Technology changes the way we interact with each other. We often talk about it in an obvious way, looking at workflows and process and pipelines, at policies and data. There is a whole other lens of deeply influential behaviour to look at, however; the way we’re living intersects with technology and is changed by it.
We’ve moved from data scarcity to data abundance. This is one of the most significant societal changes in human history. Data is cheap and plentiful, analysis is automated, and organisations collect data constantly through doing business. Every single person is a data contributor, adding to an ecosystem of information, hundreds of times a day. That data is used to tailor and target everything we encounter online – keeping us in a “filter bubble” of algorithmically curated reports built for us to react to so we stay on a platform. It’s not necessarily used to learn from.
Acclimatising to this brave new world is what managers and strategists normally call “digital transformation.” Digital anthropologist Rahaf Harfoush wants that term gone, along with the one-time change from unprepared to prepared that it signifies.
Instead, she wants us to embrace “organisational evolution” - a series of continuous changes, adaptations and improvements in response to changes in working conditions.
How are your employees going to adapt to a world where the best practices in your industry are changing every eighteen months? Before you start asking “what tool should we use for the task?,” ask, “is the company mentally and psychologically prepared to use any of them?”
This is a very different perspective from “digital transformation” strategies, which focus on single actions and high-stakes decisions. Instead, it focuses responsibility on development and learning, and starts with a crucial admission. Rahaf went into more detail at a recent Vistage event...
You don’t need to know everything
Organisational evolution relies on a mindset of informational Zen. Take a deep breath and say “I’m never going to know it all, and that’s OK.”
CEOs are used to having all the answers – they know where their business is going and whether it’s ready or not. But that’s no longer possible. Everything is too complex and changing too rapidly. No one person is going to have all the answers necessary to navigate the new reality.
The new state of business is a constant unfinishedness. Your website is never going to be finished; it will have to be updated when a new browsing technology emerges. This shouldn’t be intimidating. In fact, Rahaf suggests it should be liberating.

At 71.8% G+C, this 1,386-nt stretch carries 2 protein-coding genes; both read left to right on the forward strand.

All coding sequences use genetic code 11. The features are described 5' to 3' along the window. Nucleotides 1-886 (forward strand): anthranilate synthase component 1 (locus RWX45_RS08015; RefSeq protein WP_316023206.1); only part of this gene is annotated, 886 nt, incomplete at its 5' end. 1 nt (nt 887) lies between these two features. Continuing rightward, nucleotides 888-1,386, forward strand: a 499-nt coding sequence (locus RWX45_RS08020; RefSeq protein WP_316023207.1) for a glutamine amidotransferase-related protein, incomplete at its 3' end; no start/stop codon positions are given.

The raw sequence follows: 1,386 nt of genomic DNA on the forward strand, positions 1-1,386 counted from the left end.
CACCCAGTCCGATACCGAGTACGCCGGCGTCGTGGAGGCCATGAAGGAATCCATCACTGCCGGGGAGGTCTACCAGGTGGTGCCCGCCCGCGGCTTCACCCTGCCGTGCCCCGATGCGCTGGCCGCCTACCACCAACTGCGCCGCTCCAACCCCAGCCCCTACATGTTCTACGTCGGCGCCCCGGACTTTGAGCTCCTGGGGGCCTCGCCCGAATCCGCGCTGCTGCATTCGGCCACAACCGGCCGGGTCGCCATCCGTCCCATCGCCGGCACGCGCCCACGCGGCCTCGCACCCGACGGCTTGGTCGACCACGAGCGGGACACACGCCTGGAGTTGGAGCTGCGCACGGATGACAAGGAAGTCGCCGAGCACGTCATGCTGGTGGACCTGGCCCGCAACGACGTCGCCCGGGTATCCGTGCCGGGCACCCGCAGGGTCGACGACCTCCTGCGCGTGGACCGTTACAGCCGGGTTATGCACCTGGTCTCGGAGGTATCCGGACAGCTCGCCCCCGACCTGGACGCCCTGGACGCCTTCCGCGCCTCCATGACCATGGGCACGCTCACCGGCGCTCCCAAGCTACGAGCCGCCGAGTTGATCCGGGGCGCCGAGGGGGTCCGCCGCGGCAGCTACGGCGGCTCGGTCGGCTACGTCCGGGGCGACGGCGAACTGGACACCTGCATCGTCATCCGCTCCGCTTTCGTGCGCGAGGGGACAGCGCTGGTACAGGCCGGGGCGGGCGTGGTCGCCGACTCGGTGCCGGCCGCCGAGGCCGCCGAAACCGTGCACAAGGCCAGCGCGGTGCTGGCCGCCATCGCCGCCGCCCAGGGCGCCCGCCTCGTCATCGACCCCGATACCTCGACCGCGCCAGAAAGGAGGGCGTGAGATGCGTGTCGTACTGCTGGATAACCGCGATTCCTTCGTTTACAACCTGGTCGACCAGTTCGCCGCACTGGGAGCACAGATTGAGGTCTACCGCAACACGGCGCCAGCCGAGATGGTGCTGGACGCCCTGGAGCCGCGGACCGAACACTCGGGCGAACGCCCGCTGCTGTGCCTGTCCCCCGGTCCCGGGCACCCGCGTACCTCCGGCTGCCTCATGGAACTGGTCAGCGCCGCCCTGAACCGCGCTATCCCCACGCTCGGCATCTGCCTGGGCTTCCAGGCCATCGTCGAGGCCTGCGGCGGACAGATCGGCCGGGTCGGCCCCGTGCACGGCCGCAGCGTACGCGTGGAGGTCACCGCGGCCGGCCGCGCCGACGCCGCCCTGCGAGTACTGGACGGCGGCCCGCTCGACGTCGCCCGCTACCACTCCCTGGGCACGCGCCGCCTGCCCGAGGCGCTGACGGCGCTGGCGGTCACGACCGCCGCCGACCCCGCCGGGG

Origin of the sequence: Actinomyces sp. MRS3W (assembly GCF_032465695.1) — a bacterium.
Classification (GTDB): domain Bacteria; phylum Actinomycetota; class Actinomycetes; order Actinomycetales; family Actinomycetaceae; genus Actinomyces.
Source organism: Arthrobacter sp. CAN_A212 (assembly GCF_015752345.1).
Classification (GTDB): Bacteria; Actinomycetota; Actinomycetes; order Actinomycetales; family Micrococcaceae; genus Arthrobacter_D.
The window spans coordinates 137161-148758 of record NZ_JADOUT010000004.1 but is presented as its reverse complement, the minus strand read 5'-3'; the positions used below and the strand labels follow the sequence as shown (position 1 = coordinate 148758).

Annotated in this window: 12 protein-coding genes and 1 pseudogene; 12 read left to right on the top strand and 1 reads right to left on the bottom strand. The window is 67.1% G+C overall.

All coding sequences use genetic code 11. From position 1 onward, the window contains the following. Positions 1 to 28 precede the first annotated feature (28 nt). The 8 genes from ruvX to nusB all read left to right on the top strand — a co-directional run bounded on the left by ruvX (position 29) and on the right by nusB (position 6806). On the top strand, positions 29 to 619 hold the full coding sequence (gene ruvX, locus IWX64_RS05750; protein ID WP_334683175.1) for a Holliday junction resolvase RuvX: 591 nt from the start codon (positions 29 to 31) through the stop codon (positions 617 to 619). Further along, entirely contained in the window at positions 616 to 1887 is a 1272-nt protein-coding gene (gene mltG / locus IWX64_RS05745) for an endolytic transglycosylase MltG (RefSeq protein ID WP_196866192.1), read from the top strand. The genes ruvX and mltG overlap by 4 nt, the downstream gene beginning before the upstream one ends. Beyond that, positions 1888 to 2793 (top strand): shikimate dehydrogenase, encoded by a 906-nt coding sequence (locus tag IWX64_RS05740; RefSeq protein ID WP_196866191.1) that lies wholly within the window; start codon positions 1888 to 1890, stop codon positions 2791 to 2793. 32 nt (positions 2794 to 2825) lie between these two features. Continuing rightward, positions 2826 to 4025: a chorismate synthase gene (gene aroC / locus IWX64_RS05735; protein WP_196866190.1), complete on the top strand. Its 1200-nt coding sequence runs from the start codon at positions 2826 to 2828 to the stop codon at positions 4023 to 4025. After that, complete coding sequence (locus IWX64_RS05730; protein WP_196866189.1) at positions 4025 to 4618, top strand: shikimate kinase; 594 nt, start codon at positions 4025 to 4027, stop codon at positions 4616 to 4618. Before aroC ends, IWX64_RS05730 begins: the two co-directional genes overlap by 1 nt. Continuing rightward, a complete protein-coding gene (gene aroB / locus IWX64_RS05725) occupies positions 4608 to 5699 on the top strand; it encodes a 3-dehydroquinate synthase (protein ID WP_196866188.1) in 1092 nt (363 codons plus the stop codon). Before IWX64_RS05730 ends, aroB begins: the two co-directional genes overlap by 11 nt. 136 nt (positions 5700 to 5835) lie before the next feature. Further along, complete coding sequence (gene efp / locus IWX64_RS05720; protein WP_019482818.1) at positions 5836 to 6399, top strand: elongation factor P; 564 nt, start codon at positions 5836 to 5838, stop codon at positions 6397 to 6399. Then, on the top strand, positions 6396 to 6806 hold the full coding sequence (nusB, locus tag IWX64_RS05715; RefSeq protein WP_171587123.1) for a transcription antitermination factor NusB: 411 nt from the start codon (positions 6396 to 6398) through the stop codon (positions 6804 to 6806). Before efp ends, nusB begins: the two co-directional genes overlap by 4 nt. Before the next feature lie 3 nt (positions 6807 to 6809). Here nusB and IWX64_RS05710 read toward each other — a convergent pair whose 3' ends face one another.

Once you’re free of the need to make giant singular high-stakes changes and are making constant small changes and checking in instead, you’re able to be wrong. The point of this is to learn as you go, without damaging your business in the process.
Collaborative culture and co-opetition
In the evolving organisation, it’s not the CEO’s job to be informed - it’s everyone’s.
This collaborative culture is not about irregularly “getting together” across departments. It’s deliberate. It’s curated, cultivated serendipity in which you introduce people and their ideas to each other, breaking them out of the regional or departmental bubbles. Finance, IT, marketing and operations can’t be kept in their own separate boxes, and neither can the board. People who would never normally interact need to work together, cross-checking their ideas and decisions and expanding their skill sets to deal with the tech-disrupted world.
The collaborative approach goes further, however: it extends into the industry as a whole. Handling the constant disruption to sectors and marketplaces demands that companies and leaders who’d normally compete start to collaborate instead. In the world of “co-opetition,” businesses exchange ideas and best practice to uplift the industry as a whole.
It’s especially important in recruitment, where - putting things bluntly - there simply isn’t enough talent to go around. Within the UK, the Open University’s Business Barometer reports that within the last year, 91% of British businesses have struggled to find the talent they need. Three out of five business leaders have reported trouble finding the right people. Businesses can’t afford to compete for a finite supply of skilled people. Recruitment demands a new approach.
Adaptive talent pools
The whole business of business is being disrupted, right down to recruitment. Talent used to be finite; this set of expertise over that number of years with these certified skill sets and they’ll do that job.
Now, companies are realising that kind of specificity doesn’t exist in the marketplace. More and more companies are having to train internally, looking for talent fluidity. This means people who can be taught.
The ideal employee is no longer someone with a decade-long CV who’s worked at three leading firms in the industry. They’re someone who understands their job may look totally different in eighteen months’ time, meaning they’ll have to learn constantly and embrace the uncertainty of an evolutionary culture.
Developing technical skills in-house means you need learners: people who are self-motivated and capable of adapting and engaging with new information. It also means you need teachers: learning psychologists and andragogues who can drive and guide that learning process.
We’re all surrounded with advice - content tailored and targeted to us as business leaders, designed to lull us or outrage us into liking, sharing, reacting, and staying on the platform we read it on.
Business leaders need to manage their information diet with intention, rather than relying on algorithms. Decide what you’re going to read, from whom, and what you’re going to engage with, to ensure you know what’s actually going on and can make your decisions accordingly.
Everything is changing. Ask the right questions.